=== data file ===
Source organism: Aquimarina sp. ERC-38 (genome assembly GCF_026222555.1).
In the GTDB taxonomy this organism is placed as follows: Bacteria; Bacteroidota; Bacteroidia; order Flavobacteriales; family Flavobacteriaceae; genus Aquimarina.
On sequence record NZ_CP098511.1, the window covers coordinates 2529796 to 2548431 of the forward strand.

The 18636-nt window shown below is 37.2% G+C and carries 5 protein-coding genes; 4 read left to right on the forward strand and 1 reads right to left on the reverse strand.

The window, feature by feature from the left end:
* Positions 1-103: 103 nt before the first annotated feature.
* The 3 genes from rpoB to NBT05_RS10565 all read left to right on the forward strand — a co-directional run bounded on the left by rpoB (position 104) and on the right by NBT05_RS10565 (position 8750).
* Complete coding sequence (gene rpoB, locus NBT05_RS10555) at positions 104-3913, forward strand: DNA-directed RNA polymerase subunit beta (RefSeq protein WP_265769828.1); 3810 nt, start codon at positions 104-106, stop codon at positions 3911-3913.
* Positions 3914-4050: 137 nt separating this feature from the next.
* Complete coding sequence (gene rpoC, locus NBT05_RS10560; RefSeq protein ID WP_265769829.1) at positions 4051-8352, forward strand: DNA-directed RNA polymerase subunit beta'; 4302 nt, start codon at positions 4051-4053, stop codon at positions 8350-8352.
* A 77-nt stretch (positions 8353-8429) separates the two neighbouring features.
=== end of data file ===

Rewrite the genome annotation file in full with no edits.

Source organism: Aquimarina sp. ERC-38 (genome assembly GCF_026222555.1).
In the GTDB taxonomy this organism is placed as follows: Bacteria; Bacteroidota; Bacteroidia; order Flavobacteriales; family Flavobacteriaceae; genus Aquimarina.
On sequence record NZ_CP098511.1, the window covers coordinates 2529796 to 2548431 of the forward strand.

The 18636-nt window shown below is 37.2% G+C and carries 5 protein-coding genes; 4 read left to right on the forward strand and 1 reads right to left on the reverse strand.

The window, feature by feature from the left end:
* Positions 1-103: 103 nt before the first annotated feature.
* The 3 genes from rpoB to NBT05_RS10565 all read left to right on the forward strand — a co-directional run bounded on the left by rpoB (position 104) and on the right by NBT05_RS10565 (position 8750).
* Complete coding sequence (gene rpoB, locus NBT05_RS10555) at positions 104-3913, forward strand: DNA-directed RNA polymerase subunit beta (RefSeq protein WP_265769828.1); 3810 nt, start codon at positions 104-106, stop codon at positions 3911-3913.
* Positions 3914-4050: 137 nt separating this feature from the next.
* Complete coding sequence (gene rpoC, locus NBT05_RS10560; RefSeq protein ID WP_265769829.1) at positions 4051-8352, forward strand: DNA-directed RNA polymerase subunit beta'; 4302 nt, start codon at positions 4051-4053, stop codon at positions 8350-8352.
* A 77-nt stretch (positions 8353-8429) separates the two neighbouring features.